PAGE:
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Natural or Organic, what does the label mean?
Confusion abounds in the food and supplement isles of your local health food store. Labels are filled with words like natural or organic, 100% organic, Non GMO, made with organic, and Free Range. Let’s sort out what these terms mean so next time you go shopping you can choose the products you actually want, and be informed about what you are purchasing.
Only products made exclusively with ingredients that have been certified organic can be called “100% Organic.” This organic certification comes from the US Department of Agriculture. These products will carry the (USDA) Organic seal on their label.
To be labeled as “Organic,” a product must be made with at least 95% by weight (water and salt are excluded) of organically produced ingredients. These products may carry the USDA Organic seal but are not 100% organic.
“Made with Organic” are products containing at least 70% organically produced ingredients. Up to three of these organic ingredients may be listed on the front panel of the label.
To have the word “Natural” on a label, the FDA allows this; “the agency has not objected to the use of the term if the food does not contain added color, artificial flavors, or synthetic substances.” The term carries less weight than the organic label because the FDA has not developed a definition for “natural” regarding food labels.
“Non-GMO” does not necessarily mean that the product is organic. The Non-GMO Project Verified seal indicates that a product was made according to consensus-based best practices for avoiding genetically modified organisms.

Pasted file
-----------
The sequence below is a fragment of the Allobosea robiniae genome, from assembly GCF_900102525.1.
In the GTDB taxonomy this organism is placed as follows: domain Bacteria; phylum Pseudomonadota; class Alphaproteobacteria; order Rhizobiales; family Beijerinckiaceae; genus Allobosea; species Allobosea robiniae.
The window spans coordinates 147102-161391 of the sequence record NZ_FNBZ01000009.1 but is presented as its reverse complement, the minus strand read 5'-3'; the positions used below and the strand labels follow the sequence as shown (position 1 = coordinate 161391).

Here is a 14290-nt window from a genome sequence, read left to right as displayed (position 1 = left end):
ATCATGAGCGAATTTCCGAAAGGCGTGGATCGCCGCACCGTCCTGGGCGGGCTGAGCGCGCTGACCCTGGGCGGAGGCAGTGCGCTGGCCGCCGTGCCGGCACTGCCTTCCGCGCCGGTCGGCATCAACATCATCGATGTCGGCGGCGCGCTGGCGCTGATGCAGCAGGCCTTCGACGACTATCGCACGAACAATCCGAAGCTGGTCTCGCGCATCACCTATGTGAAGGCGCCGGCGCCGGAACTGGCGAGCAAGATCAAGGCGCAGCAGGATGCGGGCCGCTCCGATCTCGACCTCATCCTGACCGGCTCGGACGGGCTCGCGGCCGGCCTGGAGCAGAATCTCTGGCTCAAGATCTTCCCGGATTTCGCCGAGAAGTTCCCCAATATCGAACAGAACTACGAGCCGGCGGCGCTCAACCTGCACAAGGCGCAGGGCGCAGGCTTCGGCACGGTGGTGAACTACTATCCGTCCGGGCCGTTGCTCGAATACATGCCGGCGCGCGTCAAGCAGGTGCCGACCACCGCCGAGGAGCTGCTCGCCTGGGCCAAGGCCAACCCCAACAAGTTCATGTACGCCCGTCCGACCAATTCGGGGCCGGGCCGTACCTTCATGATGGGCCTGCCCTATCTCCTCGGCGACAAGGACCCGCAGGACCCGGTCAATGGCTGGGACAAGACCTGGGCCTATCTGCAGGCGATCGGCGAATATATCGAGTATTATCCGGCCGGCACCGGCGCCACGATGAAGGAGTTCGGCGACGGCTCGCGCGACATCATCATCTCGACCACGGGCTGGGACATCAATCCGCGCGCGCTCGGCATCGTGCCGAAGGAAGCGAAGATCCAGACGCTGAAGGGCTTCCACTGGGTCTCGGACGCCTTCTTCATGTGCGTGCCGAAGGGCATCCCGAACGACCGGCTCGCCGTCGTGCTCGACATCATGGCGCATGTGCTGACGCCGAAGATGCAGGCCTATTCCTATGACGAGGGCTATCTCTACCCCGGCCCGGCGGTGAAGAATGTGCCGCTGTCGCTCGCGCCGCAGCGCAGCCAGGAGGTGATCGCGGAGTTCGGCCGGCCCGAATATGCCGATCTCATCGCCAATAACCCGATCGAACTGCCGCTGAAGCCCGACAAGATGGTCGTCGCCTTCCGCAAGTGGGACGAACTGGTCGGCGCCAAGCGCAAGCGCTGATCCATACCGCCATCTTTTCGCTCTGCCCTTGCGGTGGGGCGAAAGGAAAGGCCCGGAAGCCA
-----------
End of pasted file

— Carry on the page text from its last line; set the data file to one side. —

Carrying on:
Free Range can be applied to poultry and eggs if the poultry has access to the outdoors for more than half of there their lives, but other requirements are not stringent. Free range does not apply to any other meats. Free range does not mean organic, but free range poultry and eggs can be raise organically and carry the certified organic seal.
Grass-Feed beef must have continuous access to pasture during the growing season.
Some labels carry the word “Local” which has no real standard. Some states define local as being from that state or within a few miles of it.
Pertaining to fish or shellfish, using Wild Caught on the label certifies the fish has been caught, taken, or harvested from non-controlled wild waters or beds.
Fish or seafood harvested using standard aquaculture methods in a controlled environment will state “Farm Raised” on their label. Just like conventionally raised meat, farmed seafood may contain chemicals, dyes, and be produced with the use of antibiotics and growth hormones.
The US government does not certify seafood as organic, but there are plans in the works to do so within a few years. Seeing the “Organic” label on seafood means it was farmed in accordance with standards set by a private organization or and country other than the US.
Natural or organic? Here’s to hoping this information clears up some of the confusion you may be facing at the grocery store. Natural products are very good, containing nothing artificial. Organic goes the extra step beyond, guarantying no pesticides or chemistry. Please send your comments or questions. Thank you for reading.